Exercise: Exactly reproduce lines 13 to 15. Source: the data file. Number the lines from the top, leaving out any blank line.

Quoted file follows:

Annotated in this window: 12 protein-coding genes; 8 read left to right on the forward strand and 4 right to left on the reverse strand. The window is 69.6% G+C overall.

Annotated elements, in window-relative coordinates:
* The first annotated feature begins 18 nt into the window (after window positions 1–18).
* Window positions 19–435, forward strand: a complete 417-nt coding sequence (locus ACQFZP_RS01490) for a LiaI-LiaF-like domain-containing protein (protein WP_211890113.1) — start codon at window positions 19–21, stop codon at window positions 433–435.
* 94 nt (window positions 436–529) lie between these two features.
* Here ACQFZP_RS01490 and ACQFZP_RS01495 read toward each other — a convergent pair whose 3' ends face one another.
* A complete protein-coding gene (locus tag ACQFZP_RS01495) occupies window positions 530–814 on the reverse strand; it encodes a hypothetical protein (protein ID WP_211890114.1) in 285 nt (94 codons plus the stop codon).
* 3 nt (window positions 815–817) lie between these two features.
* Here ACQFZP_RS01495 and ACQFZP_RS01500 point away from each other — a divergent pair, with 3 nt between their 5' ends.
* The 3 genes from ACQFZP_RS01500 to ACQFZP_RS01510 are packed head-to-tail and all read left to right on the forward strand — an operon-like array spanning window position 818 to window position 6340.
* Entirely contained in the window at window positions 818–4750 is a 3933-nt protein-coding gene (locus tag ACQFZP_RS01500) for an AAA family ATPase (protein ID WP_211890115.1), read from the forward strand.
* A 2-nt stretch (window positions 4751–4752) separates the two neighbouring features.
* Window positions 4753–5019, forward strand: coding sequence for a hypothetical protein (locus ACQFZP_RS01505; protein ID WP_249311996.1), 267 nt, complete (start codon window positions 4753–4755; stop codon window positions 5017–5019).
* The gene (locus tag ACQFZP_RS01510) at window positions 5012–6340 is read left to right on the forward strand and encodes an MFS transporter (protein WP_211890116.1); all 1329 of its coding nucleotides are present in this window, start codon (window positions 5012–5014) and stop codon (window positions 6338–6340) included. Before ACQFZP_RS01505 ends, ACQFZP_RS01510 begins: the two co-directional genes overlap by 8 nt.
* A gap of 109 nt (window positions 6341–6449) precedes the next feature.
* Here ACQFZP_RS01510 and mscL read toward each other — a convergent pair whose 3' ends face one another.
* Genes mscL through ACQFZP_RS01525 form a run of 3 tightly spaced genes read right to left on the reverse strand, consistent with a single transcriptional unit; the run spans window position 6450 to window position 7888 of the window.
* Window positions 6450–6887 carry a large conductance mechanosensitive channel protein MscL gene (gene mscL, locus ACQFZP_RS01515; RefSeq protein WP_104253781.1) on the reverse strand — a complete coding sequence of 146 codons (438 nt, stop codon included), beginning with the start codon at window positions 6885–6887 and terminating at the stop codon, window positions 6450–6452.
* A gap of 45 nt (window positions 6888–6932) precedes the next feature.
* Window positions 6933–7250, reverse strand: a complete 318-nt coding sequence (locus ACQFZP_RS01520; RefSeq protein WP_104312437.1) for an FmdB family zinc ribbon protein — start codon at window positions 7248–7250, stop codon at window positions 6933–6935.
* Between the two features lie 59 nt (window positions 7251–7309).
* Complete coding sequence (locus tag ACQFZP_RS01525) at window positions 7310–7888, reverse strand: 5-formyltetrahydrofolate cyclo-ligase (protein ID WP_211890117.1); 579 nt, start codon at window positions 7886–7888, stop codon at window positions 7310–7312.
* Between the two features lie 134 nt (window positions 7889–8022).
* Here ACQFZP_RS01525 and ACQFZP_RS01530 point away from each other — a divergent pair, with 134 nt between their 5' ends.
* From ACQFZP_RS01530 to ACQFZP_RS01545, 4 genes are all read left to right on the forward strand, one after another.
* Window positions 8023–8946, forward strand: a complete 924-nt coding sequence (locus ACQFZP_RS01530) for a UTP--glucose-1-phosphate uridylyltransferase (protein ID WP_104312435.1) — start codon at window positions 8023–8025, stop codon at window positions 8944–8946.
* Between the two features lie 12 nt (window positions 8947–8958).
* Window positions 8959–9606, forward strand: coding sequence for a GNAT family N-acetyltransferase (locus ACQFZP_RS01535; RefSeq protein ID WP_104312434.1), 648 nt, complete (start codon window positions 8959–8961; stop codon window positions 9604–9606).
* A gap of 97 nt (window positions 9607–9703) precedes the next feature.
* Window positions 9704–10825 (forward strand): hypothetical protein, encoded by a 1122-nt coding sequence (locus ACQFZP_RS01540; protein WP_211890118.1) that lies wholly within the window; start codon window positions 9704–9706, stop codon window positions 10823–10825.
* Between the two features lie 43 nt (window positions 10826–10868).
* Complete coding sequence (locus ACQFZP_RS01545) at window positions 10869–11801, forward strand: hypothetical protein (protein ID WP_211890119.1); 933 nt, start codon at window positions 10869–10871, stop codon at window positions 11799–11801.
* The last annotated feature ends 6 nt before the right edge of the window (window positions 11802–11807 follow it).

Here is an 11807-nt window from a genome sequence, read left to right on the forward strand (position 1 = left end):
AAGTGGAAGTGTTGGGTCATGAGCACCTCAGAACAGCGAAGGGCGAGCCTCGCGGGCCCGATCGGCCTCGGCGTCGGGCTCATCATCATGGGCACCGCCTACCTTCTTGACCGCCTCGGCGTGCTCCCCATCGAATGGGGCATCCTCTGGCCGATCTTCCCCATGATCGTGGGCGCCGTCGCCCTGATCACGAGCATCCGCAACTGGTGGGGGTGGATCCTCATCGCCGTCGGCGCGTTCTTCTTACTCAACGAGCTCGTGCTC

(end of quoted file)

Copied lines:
* Window positions 4753–5019, forward strand: coding sequence for a hypothetical protein (locus ACQFZP_RS01505; protein ID WP_249311996.1), 267 nt, complete (start codon window positions 4753–4755; stop codon window positions 5017–5019).
* The gene (locus tag ACQFZP_RS01510) at window positions 5012–6340 is read left to right on the forward strand and encodes an MFS transporter (protein WP_211890116.1); all 1329 of its coding nucleotides are present in this window, start codon (window positions 5012–5014) and stop codon (window positions 6338–6340) included. Before ACQFZP_RS01505 ends, ACQFZP_RS01510 begins: the two co-directional genes overlap by 8 nt.
* A gap of 109 nt (window positions 6341–6449) precedes the next feature.